Ruby red with violet notes, along with a nose of intense red fruit notes, with light hints of spices and chocolate. On the palate, it is full bodied with mature tannins and notes of spices and chocolate.
Perfect with chicken, light beef dishes, veal, and classic Italian pasta with tomato or meat sauce.
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With over 200 years of history Podere Castorani spreads across 75 acres of lush countryside in the province of Pescara, Italy, between Majella National Park and the Adriatic Sea. The estate’s principal grape varieties are Montepulciano d'Abruzzo in red and Trebbiano d'Abruzzo in white. The partners regularly test new grape varieties in a perpetual search for the fullest expression of the terroir. At Podere Castorani, their pursuit of excellence can only be satisfied through respect for traditional expertise.
To understand how Castorani first got its start, we must go back to the beginning, in 1793. At that time, renowned ocular surgeon Raffaele Castorani became proprietor of the estate. At the end of the First World War, Antonio Casulli took over the estate with a vision of expanding production and boosting Castorani’s reputation. Upon his death, the vineyard was divided, and its decline began. Many years would pass before the estate would undergo a revival. In 1999, pilot Jarno Trulli decided to fully commit himself to coaxing the iconic Castorani estate back to life, with the help of his friends. They worked painstakingly together, and in harmony with nature, the thirty-year-old vines grew organically.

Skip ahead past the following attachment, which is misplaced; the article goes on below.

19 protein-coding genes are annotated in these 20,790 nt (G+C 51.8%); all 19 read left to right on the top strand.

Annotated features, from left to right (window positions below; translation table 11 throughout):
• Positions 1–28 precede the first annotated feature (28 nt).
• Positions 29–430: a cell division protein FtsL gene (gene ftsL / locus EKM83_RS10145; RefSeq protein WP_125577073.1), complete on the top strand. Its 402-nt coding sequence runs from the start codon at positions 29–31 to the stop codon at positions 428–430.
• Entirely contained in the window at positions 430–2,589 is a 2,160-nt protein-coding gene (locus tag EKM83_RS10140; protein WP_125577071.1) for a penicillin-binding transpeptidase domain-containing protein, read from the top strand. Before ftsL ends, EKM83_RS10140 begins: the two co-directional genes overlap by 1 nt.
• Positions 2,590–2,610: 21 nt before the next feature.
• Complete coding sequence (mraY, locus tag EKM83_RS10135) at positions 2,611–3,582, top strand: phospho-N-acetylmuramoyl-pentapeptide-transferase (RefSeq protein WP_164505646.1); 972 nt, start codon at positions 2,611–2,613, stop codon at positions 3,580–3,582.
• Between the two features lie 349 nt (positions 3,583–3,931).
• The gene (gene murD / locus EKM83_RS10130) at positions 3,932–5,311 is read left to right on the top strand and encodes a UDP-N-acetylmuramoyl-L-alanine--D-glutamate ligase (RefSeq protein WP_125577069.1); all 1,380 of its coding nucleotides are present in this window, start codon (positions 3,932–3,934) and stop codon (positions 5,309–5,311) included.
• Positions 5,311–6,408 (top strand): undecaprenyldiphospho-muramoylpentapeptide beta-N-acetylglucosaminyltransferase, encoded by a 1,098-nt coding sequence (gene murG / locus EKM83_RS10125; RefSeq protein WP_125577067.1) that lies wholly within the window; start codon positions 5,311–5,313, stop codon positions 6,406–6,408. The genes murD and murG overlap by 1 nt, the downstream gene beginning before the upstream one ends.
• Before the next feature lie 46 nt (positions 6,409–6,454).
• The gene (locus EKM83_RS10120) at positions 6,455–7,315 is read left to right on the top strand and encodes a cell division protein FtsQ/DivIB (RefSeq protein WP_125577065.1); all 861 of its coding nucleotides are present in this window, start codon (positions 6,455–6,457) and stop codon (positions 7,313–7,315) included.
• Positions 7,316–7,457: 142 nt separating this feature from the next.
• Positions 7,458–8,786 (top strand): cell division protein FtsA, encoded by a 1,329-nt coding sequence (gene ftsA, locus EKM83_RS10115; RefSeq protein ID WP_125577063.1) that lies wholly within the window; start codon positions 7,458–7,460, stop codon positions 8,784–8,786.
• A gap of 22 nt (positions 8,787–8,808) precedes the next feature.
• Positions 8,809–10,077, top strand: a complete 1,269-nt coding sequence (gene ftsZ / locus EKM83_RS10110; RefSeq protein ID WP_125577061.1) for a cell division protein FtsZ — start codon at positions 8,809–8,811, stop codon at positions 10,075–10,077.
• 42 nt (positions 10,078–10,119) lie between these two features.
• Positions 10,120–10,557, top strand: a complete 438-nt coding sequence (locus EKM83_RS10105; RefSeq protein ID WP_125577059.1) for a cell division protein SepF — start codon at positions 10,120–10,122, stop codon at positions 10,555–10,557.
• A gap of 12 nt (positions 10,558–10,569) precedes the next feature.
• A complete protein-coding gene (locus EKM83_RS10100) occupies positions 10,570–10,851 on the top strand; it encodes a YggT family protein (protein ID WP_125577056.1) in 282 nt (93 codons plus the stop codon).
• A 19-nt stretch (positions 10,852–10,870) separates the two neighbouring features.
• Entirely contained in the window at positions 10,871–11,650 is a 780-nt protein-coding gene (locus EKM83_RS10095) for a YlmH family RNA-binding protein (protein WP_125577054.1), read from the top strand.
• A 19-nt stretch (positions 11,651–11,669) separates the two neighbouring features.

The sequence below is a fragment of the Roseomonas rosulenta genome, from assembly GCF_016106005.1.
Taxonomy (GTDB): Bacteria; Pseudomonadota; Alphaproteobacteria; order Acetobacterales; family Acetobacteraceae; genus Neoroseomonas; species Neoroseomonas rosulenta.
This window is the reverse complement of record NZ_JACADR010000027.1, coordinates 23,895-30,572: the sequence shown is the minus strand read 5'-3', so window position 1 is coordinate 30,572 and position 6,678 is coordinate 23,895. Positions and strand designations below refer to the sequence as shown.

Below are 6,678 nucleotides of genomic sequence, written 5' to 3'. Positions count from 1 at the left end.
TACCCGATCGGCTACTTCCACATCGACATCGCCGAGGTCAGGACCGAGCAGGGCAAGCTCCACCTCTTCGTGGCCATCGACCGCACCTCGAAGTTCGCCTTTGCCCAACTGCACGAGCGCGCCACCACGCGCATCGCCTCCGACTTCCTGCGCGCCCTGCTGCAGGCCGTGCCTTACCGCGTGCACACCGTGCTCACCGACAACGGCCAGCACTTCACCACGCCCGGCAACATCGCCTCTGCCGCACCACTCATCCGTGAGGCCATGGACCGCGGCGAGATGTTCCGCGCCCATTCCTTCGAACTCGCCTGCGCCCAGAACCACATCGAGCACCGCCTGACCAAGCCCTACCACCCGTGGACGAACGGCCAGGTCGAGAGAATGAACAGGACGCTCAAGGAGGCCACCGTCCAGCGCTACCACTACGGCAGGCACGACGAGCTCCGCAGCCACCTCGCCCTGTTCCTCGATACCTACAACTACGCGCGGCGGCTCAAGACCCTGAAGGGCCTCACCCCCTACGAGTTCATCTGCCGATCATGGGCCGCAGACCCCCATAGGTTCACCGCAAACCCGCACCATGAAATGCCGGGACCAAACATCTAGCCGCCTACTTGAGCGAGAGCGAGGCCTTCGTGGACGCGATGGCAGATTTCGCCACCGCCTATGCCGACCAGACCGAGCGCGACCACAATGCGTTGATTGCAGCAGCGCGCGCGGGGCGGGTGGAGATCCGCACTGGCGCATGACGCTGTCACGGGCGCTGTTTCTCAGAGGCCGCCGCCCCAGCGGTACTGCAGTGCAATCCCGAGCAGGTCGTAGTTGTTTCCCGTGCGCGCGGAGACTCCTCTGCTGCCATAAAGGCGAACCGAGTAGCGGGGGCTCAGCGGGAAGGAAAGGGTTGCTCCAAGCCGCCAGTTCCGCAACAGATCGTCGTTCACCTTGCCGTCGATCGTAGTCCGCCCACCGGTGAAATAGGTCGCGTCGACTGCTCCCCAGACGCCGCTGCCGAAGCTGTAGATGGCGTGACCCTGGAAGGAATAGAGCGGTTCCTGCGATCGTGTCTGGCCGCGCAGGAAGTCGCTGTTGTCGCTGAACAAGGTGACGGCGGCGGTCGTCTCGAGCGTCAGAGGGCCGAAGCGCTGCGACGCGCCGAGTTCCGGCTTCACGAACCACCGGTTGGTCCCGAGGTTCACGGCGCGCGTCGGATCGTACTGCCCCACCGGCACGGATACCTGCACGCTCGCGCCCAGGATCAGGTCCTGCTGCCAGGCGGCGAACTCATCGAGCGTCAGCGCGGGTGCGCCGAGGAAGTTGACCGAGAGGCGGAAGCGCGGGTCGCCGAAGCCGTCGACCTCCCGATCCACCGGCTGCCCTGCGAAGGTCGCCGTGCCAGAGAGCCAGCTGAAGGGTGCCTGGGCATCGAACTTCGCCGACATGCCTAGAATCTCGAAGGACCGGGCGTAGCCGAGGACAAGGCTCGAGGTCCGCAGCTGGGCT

A warm, Mediterranean vine-growing paradise, in Abruzzo, the distance from mountains to seaside is relatively short. The Apenniness, which run through the center of Italy, rise up on its western side while the Adriatic Sea defines its eastern border.
Wine composition tends to two varieties: Abruzzo’s red grape, Montepulciano and its white, Trebbiano. Montepulciano d’Abruzzo can come in a quaffable, rustic and fruity style that generally drinks best young. It is also capable of making a more serious style, where oak aging tames its purely wild fruit.
Trebbiano in Abruzzo also comes in a couple of varieties. Trebbiano Toscana makes a simple and fruity white. However when meticulously tended, the specific Trebbiano d’Abruzzo-based white wines can be complex and long-lived.
In the region’s efforts to focus on better sites and lower yields, vine acreage has decreased in recent years while quality has increased.
Montepulciano is the second most planted red variety in Italy after Sangiovese, though it is achieves its highest potential in the region of Abruzzo. Consistently enticing and enjoyable, Montepulciano enjoys great popularity throughout central and southern Italy as well. A tiny bit grows with success in California, Argentina and Australia. Somm Secret—Montepulciano is also the name of a village in Tuscany where, confusingly, they don’t grow the Montepulciano grape at all! Sangiovese shines in yet another Tuscan village, here making the reputable wine called Vino Nobile di Montepulciano.